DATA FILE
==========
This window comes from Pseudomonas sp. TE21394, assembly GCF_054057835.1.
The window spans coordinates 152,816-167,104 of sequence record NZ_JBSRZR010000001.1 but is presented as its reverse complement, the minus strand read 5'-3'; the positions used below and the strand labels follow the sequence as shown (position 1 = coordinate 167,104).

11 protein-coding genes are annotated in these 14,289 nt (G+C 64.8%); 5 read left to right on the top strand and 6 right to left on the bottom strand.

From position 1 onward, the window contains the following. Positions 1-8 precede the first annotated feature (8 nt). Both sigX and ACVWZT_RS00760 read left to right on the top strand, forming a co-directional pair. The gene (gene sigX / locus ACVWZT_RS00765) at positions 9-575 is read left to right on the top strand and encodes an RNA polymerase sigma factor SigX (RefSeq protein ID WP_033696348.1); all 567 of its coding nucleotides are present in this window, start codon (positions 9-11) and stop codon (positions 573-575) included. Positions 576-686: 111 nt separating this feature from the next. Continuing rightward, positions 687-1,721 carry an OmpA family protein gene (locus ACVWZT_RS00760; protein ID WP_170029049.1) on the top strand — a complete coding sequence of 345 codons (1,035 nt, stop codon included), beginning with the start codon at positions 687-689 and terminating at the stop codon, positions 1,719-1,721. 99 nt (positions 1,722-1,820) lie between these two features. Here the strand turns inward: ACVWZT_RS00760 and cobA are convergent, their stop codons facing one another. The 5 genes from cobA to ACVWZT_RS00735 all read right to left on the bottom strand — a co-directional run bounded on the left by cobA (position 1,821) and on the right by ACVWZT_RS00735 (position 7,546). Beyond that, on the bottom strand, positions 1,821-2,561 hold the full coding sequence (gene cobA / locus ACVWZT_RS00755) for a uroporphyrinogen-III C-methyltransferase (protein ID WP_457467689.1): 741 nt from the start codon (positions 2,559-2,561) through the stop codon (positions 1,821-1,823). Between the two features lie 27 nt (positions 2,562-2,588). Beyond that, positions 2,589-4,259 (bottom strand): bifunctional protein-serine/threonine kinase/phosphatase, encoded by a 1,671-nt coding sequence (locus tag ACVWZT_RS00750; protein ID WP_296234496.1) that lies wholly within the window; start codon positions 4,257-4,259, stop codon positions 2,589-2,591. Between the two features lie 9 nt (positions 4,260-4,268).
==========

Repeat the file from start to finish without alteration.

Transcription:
This window comes from Pseudomonas sp. TE21394, assembly GCF_054057835.1.
The window spans coordinates 152,816-167,104 of sequence record NZ_JBSRZR010000001.1 but is presented as its reverse complement, the minus strand read 5'-3'; the positions used below and the strand labels follow the sequence as shown (position 1 = coordinate 167,104).

11 protein-coding genes are annotated in these 14,289 nt (G+C 64.8%); 5 read left to right on the top strand and 6 right to left on the bottom strand.

From position 1 onward, the window contains the following. Positions 1-8 precede the first annotated feature (8 nt). Both sigX and ACVWZT_RS00760 read left to right on the top strand, forming a co-directional pair. The gene (gene sigX / locus ACVWZT_RS00765) at positions 9-575 is read left to right on the top strand and encodes an RNA polymerase sigma factor SigX (RefSeq protein ID WP_033696348.1); all 567 of its coding nucleotides are present in this window, start codon (positions 9-11) and stop codon (positions 573-575) included. Positions 576-686: 111 nt separating this feature from the next. Continuing rightward, positions 687-1,721 carry an OmpA family protein gene (locus ACVWZT_RS00760; protein ID WP_170029049.1) on the top strand — a complete coding sequence of 345 codons (1,035 nt, stop codon included), beginning with the start codon at positions 687-689 and terminating at the stop codon, positions 1,719-1,721. 99 nt (positions 1,722-1,820) lie between these two features. Here the strand turns inward: ACVWZT_RS00760 and cobA are convergent, their stop codons facing one another. The 5 genes from cobA to ACVWZT_RS00735 all read right to left on the bottom strand — a co-directional run bounded on the left by cobA (position 1,821) and on the right by ACVWZT_RS00735 (position 7,546). Beyond that, on the bottom strand, positions 1,821-2,561 hold the full coding sequence (gene cobA / locus ACVWZT_RS00755) for a uroporphyrinogen-III C-methyltransferase (protein ID WP_457467689.1): 741 nt from the start codon (positions 2,559-2,561) through the stop codon (positions 1,821-1,823). Between the two features lie 27 nt (positions 2,562-2,588). Beyond that, positions 2,589-4,259 (bottom strand): bifunctional protein-serine/threonine kinase/phosphatase, encoded by a 1,671-nt coding sequence (locus tag ACVWZT_RS00750; protein ID WP_296234496.1) that lies wholly within the window; start codon positions 4,257-4,259, stop codon positions 2,589-2,591. Between the two features lie 9 nt (positions 4,260-4,268).